Myth or mystery?
There is a some disagreement whether or not there really is a form of ‘female ejaculation’. Female ejaculation is believed to be caused by a release of fluid from the Skene’s glands. These glands are located inside the urethra. The Skene’s gland is similar to the prostate gland in men. It produces a fluid that is similar to the chemical composition of prostatic fluid — which is what makes up the majority of semen. (It’s possible that some urine may leak out during sex from pressure on the bladder for some women. This is not to say that ejaculation fluid is urine). When ‘nonscientific’ lab tests were done on fluid produced from from the Skene’s gland and during female ejaculation, it was determined to not be urine at all.
Some women may produce greater amounts of fluid from these glands than others, which explains why some women seem to gush during an orgasm while others many do not. But, even if a women does have some fluid periodically, no one “gushes” as some x-rated sites might claim. (Our apologies in advance to the people who have claimed that).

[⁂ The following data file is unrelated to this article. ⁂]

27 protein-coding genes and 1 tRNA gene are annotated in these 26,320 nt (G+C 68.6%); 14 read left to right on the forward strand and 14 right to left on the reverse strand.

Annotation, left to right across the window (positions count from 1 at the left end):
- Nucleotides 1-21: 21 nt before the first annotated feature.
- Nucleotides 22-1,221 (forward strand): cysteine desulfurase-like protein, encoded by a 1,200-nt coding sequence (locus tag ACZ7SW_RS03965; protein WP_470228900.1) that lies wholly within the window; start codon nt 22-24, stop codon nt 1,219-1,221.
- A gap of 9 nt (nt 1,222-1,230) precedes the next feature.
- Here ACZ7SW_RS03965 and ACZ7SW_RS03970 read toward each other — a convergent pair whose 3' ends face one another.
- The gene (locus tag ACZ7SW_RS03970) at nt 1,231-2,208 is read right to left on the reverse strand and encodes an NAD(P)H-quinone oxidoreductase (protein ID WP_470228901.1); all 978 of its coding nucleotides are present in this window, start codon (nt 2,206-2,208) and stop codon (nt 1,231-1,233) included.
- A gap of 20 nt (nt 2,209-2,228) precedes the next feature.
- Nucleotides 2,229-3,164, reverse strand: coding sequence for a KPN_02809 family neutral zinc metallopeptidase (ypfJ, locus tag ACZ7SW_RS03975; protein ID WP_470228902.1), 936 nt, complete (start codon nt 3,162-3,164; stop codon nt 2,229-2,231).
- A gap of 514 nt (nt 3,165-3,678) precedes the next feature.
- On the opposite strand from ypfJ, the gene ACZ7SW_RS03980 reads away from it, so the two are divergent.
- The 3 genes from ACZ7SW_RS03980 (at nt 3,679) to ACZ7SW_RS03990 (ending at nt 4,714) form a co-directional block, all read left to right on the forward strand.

Remember, not all women will have the capability of ejaculating or certainly not every time they have intercourse. It’s not something that takes place every time a female experiences an orgasm either, so it does not reflect the quality or enjoyment of the sexual experience.
The amount of fluid that flows out can go from a few drops to a few tablespoonfuls. Stimulating a female’s G-Spot may be a way to help her ejaculate. This will vary from person to person. For more on female orgasms, see that page.